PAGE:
• Huckleberry
  • Movements of Air
  • Whoever Turns Up
  • Not About Swimming
  • Cool Reds – SOLD
  • Golden Streak
  • Sea Pool
  • Skylight
  • Nebula
  • Home
  • Ground Control to Major Tom – SOLD
  • The Moguls


Can anything real be said about a painting other than it’s title and the name of the artist? Unless you’re a Rainer Maria Rilke, that is, the writer, thinker and poet who left us art fans his wonderful book, Letters on Cezanne. In it he describes his thoughts and insights when he returned again and again to look at paintings being shown in the Cezanne room at the Salon d’Automne in Paris, 1907. What’s more, he lets you see how he looked, which in the foreword is called ‘an intensity of perception ‘. He admits that when he was younger he would not have had ‘the right eyes’, he’d would not have noticed, say, the range of blues in Cezanne (‘thunderstorm.. self-contained blue…waxy blue…wet blue’) He also recorded his eye-opener thoughts on Van Gogh, after a friend allowed him to borrow a folder of van Gogh’s work. Besides Cezanne and Vincent the whole book is a mine of original thinking on so many different things.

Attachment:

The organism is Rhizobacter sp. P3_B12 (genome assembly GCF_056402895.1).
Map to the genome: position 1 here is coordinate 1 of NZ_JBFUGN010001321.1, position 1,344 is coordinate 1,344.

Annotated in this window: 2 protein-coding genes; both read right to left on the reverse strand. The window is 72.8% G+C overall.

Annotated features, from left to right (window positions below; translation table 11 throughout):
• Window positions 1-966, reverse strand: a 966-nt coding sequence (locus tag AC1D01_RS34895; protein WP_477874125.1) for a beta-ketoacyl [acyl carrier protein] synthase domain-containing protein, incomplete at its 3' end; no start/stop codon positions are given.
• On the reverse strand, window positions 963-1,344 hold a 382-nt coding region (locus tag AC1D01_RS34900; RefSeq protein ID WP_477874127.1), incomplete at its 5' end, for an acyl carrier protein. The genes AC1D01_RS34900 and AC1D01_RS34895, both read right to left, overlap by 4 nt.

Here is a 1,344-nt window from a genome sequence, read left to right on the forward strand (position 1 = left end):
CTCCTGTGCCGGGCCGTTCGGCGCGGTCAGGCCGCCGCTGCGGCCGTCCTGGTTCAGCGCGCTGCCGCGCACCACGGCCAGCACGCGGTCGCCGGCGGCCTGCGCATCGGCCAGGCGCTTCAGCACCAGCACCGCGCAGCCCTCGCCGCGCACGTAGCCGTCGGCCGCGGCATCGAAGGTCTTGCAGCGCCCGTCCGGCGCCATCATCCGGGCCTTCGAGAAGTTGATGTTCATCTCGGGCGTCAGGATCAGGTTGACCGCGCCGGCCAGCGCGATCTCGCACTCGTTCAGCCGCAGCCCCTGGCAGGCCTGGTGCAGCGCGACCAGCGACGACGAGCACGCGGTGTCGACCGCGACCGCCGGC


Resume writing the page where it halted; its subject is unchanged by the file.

Although he deprecated his qualifications as a critic, I doubt anyone has viewed paintings as respectfully, intelligently or perceptively as Rilke. Moreover, he had no axe to grind, nothing to sell, not even his views. He only wanted his correspondents to share all he derived from being in the presence of this great work, after he had stayed with it, hollowing himself out so it could reveal itself to him, the rapt student. I for one have a lot to learn from him. I hope you can find a copy of this little book; it’s an revelation to us all.